Oxford High School shooting survivors' parents sue district for 'reckless disregard' of students' safety

Parkland victim’s dad: Oxford High shooting suspect was a ‘screaming red flag’

Andrew Pollack, father of Parkland victim Meadow Pollack, reacts to the Oxford High School shooting in Michigan

The parents of two Oxford High School students who survived the Nov. 30 shooting that left four students dead are suing the Michigan school district for endangering students.

Plaintiffs Jeffrey Franz and Brandi Franz are suing the school district on behalf of their daughters, who are 12th and 9th-grade students at Oxford High School, for “making the student victims less safe” before the shooting, according to the lawsuit filed in a Michigan district court.

“We could talk about turning our schools into armed fortresses. We could talk about legislation. We’ve been talking about these things for 20 years,” Geoffrey Fieger, lead attorney at Fieger Law, said during a Thursday press conference. “…Today, at least, I am going to do something on behalf of the parents and the children that I represent and that were victimized at Oxford High School.”

Michigan attorney Geoffrey Fieger (Credit: Fieger Facebook page)

He added that he is going to hold “every one” of the defendants — including the school district, Superintendent Tim Thorne, Oxford High School Principal Steven Wolf, Dean of Students Ryan Moore, school counselors, staff members and teachers — “responsible” for their actions leading up to the tragedy.

Shooting suspect Ethan Crumbley, 15, is accused of bringing a gun to school on Nov. 30, fatally shooting four students and injuring seven others, including plaintiffs’ daughters.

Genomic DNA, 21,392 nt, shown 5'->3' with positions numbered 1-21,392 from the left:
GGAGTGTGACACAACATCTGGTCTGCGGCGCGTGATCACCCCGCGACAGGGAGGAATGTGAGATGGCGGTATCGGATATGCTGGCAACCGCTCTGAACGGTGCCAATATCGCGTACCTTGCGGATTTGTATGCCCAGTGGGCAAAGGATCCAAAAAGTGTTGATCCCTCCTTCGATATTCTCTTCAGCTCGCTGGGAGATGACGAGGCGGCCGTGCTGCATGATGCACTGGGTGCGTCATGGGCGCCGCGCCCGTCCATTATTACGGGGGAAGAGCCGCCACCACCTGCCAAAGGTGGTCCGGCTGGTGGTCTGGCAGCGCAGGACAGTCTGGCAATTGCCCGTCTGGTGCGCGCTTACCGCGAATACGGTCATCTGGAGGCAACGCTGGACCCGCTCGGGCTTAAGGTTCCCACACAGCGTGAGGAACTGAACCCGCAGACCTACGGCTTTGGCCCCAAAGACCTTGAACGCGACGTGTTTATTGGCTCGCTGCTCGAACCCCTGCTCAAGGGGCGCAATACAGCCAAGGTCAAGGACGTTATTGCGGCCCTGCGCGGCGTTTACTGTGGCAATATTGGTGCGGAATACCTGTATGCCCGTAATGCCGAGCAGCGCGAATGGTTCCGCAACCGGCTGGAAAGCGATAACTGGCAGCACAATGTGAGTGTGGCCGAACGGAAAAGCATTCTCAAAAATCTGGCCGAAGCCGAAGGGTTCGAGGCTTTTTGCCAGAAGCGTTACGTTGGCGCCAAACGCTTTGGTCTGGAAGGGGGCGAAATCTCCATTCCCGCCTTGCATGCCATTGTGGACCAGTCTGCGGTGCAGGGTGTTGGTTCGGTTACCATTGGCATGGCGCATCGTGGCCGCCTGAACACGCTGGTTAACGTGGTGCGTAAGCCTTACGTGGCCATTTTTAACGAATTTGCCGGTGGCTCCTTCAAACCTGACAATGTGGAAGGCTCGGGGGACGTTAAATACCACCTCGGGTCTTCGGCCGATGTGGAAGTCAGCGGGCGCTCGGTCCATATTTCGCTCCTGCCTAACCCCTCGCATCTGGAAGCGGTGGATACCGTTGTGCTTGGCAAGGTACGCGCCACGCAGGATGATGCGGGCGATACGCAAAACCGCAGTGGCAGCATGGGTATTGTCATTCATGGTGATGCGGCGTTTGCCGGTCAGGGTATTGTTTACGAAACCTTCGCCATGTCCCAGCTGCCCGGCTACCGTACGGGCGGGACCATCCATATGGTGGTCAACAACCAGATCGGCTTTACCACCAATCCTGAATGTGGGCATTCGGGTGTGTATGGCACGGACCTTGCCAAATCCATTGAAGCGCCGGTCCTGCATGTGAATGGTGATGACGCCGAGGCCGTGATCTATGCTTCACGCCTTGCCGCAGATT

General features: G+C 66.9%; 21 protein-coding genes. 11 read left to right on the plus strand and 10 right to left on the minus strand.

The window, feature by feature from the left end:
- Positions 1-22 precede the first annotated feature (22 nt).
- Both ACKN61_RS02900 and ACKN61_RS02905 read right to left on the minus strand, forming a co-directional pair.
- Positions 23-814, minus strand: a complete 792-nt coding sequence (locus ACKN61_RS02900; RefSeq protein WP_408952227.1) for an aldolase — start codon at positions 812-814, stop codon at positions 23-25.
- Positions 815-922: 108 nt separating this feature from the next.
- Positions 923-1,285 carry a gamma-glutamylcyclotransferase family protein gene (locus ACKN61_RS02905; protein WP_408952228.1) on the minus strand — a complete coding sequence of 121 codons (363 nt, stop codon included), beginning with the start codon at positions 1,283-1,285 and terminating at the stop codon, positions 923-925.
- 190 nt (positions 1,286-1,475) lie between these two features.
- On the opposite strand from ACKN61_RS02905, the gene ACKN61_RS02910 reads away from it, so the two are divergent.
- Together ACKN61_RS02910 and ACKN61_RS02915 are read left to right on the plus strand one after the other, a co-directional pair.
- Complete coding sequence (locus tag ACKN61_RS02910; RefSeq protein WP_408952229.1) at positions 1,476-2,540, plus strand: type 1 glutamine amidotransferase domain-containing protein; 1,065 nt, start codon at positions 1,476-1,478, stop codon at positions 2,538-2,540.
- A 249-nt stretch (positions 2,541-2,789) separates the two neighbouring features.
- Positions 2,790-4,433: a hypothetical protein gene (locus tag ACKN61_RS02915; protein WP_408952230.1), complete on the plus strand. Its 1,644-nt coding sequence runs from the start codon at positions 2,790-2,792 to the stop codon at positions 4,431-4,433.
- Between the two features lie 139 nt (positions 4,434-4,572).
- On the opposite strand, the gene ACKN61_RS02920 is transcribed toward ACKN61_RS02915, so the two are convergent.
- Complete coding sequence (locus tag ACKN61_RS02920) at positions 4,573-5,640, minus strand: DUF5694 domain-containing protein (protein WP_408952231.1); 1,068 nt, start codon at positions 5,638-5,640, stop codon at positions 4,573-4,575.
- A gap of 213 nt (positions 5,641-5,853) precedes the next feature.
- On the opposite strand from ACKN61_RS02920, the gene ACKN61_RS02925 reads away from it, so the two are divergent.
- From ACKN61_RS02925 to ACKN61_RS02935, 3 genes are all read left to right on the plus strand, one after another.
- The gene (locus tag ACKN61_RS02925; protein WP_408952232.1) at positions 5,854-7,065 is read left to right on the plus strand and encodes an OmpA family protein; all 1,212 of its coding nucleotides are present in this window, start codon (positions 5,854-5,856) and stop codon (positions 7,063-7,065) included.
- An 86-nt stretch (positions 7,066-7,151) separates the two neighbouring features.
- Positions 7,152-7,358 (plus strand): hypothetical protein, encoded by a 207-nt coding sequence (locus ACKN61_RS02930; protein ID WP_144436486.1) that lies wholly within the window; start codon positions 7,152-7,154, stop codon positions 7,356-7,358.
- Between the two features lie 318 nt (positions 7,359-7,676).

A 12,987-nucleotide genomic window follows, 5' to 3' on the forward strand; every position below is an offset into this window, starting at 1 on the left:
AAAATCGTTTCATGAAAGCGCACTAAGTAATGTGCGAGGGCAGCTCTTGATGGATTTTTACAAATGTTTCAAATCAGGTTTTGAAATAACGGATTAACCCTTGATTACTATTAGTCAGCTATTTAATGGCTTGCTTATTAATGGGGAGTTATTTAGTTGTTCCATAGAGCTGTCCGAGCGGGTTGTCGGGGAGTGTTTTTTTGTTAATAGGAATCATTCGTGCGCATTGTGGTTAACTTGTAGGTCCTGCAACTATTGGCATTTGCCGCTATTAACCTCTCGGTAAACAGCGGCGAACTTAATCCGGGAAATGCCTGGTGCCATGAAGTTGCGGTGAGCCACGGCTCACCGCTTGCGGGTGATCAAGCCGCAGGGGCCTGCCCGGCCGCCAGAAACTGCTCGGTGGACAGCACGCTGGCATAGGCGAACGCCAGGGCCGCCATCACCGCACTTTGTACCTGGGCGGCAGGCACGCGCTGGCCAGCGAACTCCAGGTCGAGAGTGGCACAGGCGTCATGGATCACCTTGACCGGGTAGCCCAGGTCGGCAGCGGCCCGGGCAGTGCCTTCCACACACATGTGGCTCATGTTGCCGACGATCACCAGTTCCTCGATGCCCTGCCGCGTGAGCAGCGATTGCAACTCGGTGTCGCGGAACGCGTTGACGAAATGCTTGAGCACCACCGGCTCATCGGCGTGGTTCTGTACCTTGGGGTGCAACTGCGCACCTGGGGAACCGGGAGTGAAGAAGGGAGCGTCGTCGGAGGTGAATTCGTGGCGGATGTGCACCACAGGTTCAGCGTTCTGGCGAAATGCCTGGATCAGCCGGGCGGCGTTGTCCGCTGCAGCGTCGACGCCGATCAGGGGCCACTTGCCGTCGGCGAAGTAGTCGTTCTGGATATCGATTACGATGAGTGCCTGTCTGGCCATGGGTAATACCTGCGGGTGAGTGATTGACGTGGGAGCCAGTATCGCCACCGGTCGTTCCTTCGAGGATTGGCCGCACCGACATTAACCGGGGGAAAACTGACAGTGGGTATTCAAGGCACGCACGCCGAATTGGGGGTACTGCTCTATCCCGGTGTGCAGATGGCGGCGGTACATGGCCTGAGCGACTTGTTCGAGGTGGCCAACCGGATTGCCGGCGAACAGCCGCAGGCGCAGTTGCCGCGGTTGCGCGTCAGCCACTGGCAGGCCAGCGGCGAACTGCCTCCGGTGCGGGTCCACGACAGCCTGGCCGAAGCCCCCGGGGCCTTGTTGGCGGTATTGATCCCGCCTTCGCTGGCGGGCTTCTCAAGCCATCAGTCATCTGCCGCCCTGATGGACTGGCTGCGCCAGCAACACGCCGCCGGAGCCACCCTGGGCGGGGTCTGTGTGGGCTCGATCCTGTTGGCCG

Crumbley allegedly shot plaintiffs’ 17-year-old daughter, Riley, in the neck. Their 14-year-old daughter, Bella, “narrowly escaped” Crumbley’s fire, according to the complaint. Plaintiffs are suing the school district for $100 million.

Fieger said he wanted to make the lawsuit “so costly that it hurts” to the point where a school shooting “might not happen again.”

Parents walk away with their kids from the Meijer’s parking lot in Oxford where many students gathered following an active shooter situation at Oxford High School in Oxford on November 30, 2021. 

The Michigan-based attorney said the two survivors were honors students and athletes; Riley had been accepted into six colleges. The girls and their parents should have been getting ready to go on Christmas vacation this week, he said. Instead, Riley is “fighting for her life.”

Plaintiffs allege that the Oxford Community School District and its employees “encouraged the specific incident of misconduct and/or directly participated in it by not expelling, disciplining, and providing proper supervision for Ethan Crumbley, and/or notifying police authorities of Crumbley’s violent plans.”

“The Oakland County prosecutor has done her job, and she is holding the parents accountable…but that’s not enough. I, now, am going to prosecute the rest of this case,” he said.